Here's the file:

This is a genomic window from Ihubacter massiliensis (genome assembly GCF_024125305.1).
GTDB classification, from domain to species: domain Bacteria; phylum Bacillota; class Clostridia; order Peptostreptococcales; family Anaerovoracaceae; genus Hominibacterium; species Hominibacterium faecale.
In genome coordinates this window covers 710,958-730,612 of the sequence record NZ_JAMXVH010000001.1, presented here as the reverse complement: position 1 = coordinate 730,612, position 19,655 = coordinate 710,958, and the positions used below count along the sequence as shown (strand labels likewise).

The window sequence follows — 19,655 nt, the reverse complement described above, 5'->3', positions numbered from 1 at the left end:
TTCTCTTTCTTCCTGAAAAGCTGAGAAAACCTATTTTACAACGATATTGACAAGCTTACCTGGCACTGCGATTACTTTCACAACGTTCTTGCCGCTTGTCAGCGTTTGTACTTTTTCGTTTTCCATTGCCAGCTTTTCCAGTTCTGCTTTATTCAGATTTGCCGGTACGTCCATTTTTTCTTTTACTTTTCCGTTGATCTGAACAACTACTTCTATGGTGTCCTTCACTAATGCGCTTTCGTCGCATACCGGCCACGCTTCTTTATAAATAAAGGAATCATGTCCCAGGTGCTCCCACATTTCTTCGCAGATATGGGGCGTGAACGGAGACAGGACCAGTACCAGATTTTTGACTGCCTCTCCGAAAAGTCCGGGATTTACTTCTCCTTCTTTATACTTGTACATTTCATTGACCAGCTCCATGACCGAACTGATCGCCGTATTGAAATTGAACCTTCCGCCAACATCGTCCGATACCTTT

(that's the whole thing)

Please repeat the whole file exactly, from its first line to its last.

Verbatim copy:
This is a genomic window from Ihubacter massiliensis (genome assembly GCF_024125305.1).
GTDB classification, from domain to species: domain Bacteria; phylum Bacillota; class Clostridia; order Peptostreptococcales; family Anaerovoracaceae; genus Hominibacterium; species Hominibacterium faecale.
In genome coordinates this window covers 710,958-730,612 of the sequence record NZ_JAMXVH010000001.1, presented here as the reverse complement: position 1 = coordinate 730,612, position 19,655 = coordinate 710,958, and the positions used below count along the sequence as shown (strand labels likewise).

The window sequence follows — 19,655 nt, the reverse complement described above, 5'->3', positions numbered from 1 at the left end:
TTCTCTTTCTTCCTGAAAAGCTGAGAAAACCTATTTTACAACGATATTGACAAGCTTACCTGGCACTGCGATTACTTTCACAACGTTCTTGCCGCTTGTCAGCGTTTGTACTTTTTCGTTTTCCATTGCCAGCTTTTCCAGTTCTGCTTTATTCAGATTTGCCGGTACGTCCATTTTTTCTTTTACTTTTCCGTTGATCTGAACAACTACTTCTATGGTGTCCTTCACTAATGCGCTTTCGTCGCATACCGGCCACGCTTCTTTATAAATAAAGGAATCATGTCCCAGGTGCTCCCACATTTCTTCGCAGATATGGGGCGTGAACGGAGACAGGACCAGTACCAGATTTTTGACTGCCTCTCCGAAAAGTCCGGGATTTACTTCTCCTTCTTTATACTTGTACATTTCATTGACCAGCTCCATGACCGAACTGATCGCCGTATTGAAATTGAACCTTCCGCCAACATCGTCCGATACCTTT